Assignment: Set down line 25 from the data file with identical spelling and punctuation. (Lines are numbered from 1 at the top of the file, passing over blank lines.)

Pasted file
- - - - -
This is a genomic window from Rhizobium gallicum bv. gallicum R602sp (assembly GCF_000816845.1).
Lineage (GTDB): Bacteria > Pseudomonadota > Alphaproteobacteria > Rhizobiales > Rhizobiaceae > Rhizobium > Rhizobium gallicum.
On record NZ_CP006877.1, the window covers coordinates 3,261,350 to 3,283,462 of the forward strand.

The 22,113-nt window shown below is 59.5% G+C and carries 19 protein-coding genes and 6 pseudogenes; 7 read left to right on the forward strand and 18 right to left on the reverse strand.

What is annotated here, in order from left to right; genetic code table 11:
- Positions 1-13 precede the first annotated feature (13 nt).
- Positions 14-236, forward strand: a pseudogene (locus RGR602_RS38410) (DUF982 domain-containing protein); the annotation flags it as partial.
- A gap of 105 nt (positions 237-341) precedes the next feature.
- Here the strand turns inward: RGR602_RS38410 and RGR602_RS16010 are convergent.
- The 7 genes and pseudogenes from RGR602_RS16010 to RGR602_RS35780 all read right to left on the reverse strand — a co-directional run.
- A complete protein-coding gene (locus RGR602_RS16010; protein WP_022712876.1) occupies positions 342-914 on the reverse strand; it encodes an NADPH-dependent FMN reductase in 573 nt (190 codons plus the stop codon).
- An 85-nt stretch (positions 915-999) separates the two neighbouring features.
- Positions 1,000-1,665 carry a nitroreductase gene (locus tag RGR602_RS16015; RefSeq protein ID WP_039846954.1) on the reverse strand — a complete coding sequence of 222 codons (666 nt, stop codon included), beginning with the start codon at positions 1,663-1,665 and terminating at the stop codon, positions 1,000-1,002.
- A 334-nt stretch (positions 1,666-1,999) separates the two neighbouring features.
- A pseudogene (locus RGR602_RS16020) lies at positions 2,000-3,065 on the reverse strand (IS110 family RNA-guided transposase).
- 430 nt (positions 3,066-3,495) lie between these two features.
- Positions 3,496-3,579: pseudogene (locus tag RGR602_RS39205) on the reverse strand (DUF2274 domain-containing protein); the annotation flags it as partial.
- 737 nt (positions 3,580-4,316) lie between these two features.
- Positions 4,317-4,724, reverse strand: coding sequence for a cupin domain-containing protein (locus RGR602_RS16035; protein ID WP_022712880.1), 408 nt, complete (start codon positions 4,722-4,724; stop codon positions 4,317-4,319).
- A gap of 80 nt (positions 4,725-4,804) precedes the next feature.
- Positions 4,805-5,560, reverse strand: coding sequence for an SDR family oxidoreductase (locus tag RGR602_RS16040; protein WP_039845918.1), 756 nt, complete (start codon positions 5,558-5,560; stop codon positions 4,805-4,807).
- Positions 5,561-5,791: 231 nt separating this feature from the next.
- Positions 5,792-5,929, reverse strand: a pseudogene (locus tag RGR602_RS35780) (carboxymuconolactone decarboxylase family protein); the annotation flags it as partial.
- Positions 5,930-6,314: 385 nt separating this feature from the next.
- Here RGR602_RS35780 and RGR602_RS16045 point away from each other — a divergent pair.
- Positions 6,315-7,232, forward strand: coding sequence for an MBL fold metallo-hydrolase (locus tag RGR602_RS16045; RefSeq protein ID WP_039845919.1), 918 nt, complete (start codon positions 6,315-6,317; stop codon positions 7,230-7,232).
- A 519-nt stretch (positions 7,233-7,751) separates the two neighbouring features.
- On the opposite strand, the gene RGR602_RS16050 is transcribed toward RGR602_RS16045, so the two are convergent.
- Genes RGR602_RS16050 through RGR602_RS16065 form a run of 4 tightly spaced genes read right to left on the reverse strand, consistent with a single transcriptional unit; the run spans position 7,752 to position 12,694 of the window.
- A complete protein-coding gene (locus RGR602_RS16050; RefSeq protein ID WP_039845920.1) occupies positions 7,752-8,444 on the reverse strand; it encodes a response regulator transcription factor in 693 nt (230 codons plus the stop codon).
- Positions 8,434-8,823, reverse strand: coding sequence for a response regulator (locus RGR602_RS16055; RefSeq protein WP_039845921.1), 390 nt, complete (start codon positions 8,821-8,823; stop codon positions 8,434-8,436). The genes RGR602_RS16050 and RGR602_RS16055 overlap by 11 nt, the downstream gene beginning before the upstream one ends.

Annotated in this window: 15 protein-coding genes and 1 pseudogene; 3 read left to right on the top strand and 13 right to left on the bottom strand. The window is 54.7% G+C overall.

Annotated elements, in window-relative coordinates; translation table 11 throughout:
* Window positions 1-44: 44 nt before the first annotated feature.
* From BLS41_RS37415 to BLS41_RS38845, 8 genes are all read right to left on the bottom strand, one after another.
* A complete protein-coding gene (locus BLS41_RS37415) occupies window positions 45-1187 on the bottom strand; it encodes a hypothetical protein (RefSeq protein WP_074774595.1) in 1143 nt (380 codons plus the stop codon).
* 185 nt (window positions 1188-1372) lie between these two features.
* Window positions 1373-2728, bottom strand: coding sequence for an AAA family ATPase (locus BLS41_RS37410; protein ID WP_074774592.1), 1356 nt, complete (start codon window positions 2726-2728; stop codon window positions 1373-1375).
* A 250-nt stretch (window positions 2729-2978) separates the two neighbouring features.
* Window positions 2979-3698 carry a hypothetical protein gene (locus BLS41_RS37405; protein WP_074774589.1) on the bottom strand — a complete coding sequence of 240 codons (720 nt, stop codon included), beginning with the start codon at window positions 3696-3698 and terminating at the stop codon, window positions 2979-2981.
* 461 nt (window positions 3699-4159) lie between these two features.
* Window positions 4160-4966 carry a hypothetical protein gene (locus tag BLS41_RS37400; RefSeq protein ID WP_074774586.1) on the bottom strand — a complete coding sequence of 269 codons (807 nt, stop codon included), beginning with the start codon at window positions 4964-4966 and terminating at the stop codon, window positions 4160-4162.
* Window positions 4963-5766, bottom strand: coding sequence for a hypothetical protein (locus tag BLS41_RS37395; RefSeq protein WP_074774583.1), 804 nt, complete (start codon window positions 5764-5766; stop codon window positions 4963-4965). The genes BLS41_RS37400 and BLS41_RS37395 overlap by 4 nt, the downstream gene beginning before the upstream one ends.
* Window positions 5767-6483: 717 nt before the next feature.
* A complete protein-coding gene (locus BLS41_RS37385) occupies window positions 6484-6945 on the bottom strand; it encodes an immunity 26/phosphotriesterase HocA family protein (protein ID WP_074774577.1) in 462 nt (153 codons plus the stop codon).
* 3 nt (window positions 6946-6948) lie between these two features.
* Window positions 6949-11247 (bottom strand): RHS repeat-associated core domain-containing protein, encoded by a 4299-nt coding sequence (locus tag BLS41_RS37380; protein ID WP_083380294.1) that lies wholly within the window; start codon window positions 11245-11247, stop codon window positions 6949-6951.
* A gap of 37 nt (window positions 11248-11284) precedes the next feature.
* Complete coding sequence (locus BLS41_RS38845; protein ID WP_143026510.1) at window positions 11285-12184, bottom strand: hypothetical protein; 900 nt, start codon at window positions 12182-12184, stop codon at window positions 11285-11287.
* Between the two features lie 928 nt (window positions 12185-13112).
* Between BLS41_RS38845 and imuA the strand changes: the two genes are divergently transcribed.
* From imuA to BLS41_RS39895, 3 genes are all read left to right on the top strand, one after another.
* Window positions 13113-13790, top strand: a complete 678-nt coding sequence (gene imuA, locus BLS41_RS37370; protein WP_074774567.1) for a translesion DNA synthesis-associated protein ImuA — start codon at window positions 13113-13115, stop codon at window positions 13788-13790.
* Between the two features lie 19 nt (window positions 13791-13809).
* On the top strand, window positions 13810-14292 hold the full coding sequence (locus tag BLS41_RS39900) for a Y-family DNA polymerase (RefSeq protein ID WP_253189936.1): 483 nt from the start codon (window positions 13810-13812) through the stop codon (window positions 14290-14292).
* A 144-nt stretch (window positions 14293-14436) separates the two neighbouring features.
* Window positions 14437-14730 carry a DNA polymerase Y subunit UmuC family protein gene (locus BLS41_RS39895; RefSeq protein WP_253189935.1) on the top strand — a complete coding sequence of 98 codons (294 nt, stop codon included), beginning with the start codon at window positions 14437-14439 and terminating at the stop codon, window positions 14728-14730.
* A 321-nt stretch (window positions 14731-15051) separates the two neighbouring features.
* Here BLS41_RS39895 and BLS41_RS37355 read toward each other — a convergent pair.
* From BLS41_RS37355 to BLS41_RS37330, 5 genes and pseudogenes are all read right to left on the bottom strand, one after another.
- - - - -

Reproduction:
- Here RGR602_RS35780 and RGR602_RS16045 point away from each other — a divergent pair.